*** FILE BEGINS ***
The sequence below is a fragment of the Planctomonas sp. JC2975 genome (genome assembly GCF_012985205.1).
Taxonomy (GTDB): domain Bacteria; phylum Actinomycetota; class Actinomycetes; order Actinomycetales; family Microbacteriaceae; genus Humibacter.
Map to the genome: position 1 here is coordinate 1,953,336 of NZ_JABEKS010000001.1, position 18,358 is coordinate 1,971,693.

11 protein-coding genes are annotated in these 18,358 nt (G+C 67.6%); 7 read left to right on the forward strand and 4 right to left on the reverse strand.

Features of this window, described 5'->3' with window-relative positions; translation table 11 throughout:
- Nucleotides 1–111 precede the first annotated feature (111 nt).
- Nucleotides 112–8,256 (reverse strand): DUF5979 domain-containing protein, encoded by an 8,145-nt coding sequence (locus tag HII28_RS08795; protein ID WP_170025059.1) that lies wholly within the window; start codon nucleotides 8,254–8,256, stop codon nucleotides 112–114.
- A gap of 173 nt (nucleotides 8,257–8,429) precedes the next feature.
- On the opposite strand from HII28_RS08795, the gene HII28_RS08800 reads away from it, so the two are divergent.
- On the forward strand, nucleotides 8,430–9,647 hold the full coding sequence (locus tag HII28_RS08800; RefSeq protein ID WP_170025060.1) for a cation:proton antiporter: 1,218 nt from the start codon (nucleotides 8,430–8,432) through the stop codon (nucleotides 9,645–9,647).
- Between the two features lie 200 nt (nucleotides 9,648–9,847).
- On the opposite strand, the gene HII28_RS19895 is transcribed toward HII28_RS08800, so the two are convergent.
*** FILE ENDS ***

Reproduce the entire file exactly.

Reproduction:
The sequence below is a fragment of the Planctomonas sp. JC2975 genome (genome assembly GCF_012985205.1).
Taxonomy (GTDB): domain Bacteria; phylum Actinomycetota; class Actinomycetes; order Actinomycetales; family Microbacteriaceae; genus Humibacter.
Map to the genome: position 1 here is coordinate 1,953,336 of NZ_JABEKS010000001.1, position 18,358 is coordinate 1,971,693.

11 protein-coding genes are annotated in these 18,358 nt (G+C 67.6%); 7 read left to right on the forward strand and 4 right to left on the reverse strand.

Features of this window, described 5'->3' with window-relative positions; translation table 11 throughout:
- Nucleotides 1–111 precede the first annotated feature (111 nt).
- Nucleotides 112–8,256 (reverse strand): DUF5979 domain-containing protein, encoded by an 8,145-nt coding sequence (locus tag HII28_RS08795; protein ID WP_170025059.1) that lies wholly within the window; start codon nucleotides 8,254–8,256, stop codon nucleotides 112–114.
- A gap of 173 nt (nucleotides 8,257–8,429) precedes the next feature.
- On the opposite strand from HII28_RS08795, the gene HII28_RS08800 reads away from it, so the two are divergent.
- On the forward strand, nucleotides 8,430–9,647 hold the full coding sequence (locus tag HII28_RS08800; RefSeq protein ID WP_170025060.1) for a cation:proton antiporter: 1,218 nt from the start codon (nucleotides 8,430–8,432) through the stop codon (nucleotides 9,645–9,647).
- Between the two features lie 200 nt (nucleotides 9,648–9,847).
- On the opposite strand, the gene HII28_RS19895 is transcribed toward HII28_RS08800, so the two are convergent.